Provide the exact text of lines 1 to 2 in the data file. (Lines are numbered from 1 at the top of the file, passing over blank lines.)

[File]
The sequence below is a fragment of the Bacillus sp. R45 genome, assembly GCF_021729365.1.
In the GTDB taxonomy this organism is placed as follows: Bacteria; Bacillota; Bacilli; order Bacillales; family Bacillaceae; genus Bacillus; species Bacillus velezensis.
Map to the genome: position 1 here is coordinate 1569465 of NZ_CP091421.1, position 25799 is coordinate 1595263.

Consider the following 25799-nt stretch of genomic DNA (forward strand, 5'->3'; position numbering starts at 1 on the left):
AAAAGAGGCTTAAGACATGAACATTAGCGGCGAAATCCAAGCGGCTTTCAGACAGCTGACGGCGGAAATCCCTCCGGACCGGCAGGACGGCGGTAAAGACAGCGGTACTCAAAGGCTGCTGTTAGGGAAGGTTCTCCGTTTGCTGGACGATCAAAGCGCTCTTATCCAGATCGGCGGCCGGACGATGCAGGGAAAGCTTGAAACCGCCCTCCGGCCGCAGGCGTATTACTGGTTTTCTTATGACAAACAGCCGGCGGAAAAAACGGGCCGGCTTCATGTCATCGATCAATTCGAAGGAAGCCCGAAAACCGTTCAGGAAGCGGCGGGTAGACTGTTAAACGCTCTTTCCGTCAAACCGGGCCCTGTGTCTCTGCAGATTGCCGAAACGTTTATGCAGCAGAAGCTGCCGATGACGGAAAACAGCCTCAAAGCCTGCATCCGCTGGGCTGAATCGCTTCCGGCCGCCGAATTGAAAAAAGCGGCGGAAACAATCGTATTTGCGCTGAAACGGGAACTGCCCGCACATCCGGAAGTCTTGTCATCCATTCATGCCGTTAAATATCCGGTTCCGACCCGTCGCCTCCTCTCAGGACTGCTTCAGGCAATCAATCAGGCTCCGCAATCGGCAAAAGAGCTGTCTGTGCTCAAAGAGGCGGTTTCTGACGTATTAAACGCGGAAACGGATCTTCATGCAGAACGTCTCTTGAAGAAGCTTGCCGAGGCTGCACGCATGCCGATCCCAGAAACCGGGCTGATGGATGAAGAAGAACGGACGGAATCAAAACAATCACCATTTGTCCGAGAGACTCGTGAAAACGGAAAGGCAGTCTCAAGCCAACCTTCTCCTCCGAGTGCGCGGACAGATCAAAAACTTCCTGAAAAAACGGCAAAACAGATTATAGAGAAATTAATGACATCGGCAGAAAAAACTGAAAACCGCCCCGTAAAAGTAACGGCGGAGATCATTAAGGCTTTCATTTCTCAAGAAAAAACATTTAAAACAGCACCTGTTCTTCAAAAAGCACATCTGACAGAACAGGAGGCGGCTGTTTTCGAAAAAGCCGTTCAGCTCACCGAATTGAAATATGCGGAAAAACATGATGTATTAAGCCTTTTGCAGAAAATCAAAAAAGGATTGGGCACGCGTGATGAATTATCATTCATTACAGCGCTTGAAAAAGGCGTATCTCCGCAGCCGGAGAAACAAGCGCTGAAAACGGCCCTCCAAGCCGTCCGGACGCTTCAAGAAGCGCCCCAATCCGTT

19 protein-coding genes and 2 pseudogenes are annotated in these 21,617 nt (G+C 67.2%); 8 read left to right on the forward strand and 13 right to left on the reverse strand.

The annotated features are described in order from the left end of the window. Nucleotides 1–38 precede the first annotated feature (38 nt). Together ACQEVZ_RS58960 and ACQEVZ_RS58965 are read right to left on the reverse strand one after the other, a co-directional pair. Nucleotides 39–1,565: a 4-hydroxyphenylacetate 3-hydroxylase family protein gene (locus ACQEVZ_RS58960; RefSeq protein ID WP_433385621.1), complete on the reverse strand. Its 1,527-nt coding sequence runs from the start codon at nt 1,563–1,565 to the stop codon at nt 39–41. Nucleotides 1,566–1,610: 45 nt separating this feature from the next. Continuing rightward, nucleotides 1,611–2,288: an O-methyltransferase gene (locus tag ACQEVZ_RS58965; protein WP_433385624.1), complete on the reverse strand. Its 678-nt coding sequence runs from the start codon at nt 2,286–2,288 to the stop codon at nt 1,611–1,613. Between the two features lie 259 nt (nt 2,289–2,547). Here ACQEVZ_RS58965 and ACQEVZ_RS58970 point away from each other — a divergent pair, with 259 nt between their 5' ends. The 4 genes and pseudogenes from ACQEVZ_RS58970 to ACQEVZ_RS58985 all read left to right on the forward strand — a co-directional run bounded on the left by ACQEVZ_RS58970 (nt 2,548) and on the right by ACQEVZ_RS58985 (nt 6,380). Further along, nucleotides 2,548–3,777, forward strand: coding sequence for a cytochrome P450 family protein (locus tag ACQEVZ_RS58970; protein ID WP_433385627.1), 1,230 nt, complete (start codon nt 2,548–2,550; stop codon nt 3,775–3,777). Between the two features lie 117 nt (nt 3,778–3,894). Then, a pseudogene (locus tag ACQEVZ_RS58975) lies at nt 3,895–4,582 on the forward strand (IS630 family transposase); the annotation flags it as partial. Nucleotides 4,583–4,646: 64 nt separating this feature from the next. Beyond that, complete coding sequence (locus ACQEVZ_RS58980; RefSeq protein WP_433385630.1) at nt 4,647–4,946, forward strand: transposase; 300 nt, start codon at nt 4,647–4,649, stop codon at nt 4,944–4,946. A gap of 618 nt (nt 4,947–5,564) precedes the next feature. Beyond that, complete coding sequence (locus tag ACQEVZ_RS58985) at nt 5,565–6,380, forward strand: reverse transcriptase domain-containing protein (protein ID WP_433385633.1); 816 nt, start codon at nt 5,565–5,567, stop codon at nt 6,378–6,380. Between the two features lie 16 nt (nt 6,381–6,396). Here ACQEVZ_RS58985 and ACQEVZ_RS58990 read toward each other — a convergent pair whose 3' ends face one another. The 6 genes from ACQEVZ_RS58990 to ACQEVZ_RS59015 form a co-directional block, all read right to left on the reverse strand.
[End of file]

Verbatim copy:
The sequence below is a fragment of the Bacillus sp. R45 genome, assembly GCF_021729365.1.
In the GTDB taxonomy this organism is placed as follows: Bacteria; Bacillota; Bacilli; order Bacillales; family Bacillaceae; genus Bacillus; species Bacillus velezensis.